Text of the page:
Legal Memorandum: Interpretation of the Term "Incapacitated"

Issue: How have courts previously interpreted the term "incapacitated"?

Area of Law: Estate Planning & Probate
Keywords: Incapacitated; Interpretation; Will or trust
Jurisdiction: California
Cited Cases: 871 A.2d 767
Cited Statutes: None
Date: 05/01/2007

No California cases were found applying or interpreting the term “incapacitated” as used in the context of the ability to take under a will or trust.  Most probate cases from other jurisdictions that define “incapacitated” interpret it to mean unfit and unable to govern one’s self and manage one’s own affairs, e.g., In re Guardianship of Macak, 871 A.2d 767 (N.J. Super. Ct. App. Div. 2005); or likely to suffer harm as a result of an inability to provide for one’s personal needs and property management, e.g., Application of Rochester General Hosp., 601 N.Y.S.2d 375 (N.Y. Super. Ct. 1993). 

Black’s Law Dictionary (8th ed. 2004) defines incapacitated person” as “[a] person who is impaired by an intoxicant, by mental illness or deficiency, or by physical illness or disability to the extent that personal decision-making is impossible.” The same source defines “legally incapacitated person” as “[a] person, other than a minor, who is temporarily or permanently impaired by mental illness, mental deficiency, physical illness or disability, or alcohol or drug use to the extent that the person lacks sufficient understanding to make or communicate responsible personal decisions or to enter into contracts.”  It would not appear that the term “incapacitated” is generally used to connote death, although death is, arguably, certainly an incapacitating event.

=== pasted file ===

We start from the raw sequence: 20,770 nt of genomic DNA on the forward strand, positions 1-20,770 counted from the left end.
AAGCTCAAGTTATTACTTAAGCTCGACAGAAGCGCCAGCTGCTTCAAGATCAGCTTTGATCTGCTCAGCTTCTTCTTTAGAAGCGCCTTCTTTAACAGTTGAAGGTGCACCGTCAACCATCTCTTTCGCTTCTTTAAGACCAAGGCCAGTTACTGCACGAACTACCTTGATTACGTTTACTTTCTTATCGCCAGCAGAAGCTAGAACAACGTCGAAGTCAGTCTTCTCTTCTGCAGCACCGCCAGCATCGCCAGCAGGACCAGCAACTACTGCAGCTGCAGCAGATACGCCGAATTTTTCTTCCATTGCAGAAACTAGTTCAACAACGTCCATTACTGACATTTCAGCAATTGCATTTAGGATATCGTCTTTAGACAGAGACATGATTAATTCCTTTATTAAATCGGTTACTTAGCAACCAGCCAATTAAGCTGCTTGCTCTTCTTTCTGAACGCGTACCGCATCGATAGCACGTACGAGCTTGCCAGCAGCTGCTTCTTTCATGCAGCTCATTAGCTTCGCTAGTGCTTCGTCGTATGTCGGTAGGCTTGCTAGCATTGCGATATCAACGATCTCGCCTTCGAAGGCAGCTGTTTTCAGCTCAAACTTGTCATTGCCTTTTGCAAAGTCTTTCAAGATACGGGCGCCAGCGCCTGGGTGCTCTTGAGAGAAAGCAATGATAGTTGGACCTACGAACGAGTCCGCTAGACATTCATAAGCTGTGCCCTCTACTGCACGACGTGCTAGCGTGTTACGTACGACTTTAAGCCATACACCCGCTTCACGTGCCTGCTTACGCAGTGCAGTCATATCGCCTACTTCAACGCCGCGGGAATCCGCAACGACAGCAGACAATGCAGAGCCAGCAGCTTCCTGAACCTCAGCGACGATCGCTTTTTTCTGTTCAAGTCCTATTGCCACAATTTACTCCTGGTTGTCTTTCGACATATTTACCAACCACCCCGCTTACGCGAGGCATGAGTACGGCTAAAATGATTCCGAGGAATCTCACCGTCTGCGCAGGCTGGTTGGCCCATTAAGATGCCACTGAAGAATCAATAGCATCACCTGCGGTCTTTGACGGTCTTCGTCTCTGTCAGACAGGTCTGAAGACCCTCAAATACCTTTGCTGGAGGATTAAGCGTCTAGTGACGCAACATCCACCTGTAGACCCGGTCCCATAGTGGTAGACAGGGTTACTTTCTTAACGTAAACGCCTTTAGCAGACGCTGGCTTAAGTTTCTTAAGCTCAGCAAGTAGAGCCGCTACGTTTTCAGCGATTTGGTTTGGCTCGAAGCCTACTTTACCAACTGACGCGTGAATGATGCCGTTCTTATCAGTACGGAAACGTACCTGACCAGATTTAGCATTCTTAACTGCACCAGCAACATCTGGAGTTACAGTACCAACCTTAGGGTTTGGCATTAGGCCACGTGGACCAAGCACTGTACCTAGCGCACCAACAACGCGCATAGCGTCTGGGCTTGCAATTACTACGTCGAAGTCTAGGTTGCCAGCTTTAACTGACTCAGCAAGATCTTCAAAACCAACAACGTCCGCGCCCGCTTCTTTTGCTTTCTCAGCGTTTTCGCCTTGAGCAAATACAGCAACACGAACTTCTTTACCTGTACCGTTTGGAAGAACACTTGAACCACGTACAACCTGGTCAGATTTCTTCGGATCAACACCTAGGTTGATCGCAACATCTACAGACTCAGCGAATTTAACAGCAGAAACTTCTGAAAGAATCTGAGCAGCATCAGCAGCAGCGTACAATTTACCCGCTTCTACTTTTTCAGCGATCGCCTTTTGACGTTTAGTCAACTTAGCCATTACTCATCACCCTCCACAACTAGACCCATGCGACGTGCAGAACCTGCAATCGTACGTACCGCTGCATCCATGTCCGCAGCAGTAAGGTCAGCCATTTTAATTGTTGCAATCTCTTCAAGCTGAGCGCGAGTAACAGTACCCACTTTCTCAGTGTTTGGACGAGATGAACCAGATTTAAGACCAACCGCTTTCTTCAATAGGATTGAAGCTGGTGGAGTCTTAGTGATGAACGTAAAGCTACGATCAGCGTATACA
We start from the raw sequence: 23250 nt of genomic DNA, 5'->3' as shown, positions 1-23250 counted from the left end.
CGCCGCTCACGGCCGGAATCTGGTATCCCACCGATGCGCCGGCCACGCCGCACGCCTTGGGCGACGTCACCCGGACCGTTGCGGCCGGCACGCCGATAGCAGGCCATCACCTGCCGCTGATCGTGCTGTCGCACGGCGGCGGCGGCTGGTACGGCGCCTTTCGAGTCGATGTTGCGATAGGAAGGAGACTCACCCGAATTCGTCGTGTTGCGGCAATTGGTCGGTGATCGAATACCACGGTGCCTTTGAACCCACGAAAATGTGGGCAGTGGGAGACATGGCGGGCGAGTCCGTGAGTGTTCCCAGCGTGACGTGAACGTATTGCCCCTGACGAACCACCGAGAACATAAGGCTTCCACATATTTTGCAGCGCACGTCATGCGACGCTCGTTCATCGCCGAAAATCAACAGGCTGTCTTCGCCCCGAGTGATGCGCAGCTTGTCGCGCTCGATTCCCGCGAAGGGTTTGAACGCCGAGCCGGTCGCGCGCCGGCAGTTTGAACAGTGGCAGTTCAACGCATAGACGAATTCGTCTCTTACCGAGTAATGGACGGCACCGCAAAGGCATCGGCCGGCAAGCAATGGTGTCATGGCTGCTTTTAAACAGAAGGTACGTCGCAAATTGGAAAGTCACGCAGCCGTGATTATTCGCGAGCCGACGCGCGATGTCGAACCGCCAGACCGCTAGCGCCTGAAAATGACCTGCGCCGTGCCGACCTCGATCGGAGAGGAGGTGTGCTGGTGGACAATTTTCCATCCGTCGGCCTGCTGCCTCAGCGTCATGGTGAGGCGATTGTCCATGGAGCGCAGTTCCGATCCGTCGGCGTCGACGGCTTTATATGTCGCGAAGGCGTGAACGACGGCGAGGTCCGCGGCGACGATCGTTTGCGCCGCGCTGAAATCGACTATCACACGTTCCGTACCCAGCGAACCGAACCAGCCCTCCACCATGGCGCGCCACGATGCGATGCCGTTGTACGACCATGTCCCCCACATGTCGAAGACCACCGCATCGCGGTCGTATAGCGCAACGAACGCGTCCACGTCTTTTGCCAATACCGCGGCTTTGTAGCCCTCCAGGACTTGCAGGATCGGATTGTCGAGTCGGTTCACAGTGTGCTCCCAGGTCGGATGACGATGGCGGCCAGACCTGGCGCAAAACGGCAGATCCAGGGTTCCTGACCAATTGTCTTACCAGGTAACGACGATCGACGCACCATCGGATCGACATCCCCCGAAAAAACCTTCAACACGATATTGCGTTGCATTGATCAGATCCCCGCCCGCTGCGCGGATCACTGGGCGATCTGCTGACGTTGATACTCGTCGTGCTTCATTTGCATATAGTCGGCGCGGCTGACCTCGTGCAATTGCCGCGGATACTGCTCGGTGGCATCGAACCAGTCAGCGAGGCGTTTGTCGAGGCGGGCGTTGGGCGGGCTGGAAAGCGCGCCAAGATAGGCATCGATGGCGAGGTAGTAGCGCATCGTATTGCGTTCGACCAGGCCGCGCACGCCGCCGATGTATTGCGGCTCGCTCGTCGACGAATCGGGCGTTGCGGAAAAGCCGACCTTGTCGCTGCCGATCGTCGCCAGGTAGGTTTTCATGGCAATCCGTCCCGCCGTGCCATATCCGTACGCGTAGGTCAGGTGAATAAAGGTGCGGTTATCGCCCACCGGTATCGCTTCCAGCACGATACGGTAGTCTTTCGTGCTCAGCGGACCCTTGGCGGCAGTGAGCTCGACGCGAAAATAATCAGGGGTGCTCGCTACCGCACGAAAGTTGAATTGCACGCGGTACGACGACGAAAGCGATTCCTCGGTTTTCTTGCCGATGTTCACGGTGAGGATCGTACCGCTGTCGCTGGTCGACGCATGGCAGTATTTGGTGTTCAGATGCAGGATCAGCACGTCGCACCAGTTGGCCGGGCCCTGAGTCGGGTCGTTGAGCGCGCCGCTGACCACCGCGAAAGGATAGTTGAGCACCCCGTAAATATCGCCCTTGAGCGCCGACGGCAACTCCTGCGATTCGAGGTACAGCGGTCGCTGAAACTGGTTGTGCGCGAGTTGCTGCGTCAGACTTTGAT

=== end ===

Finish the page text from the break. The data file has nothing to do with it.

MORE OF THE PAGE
Subscribe to Litigation Pathfinder

To get the full-text of this Legal Memorandum ... and more!

(Month-to-month and annual subscriptions available)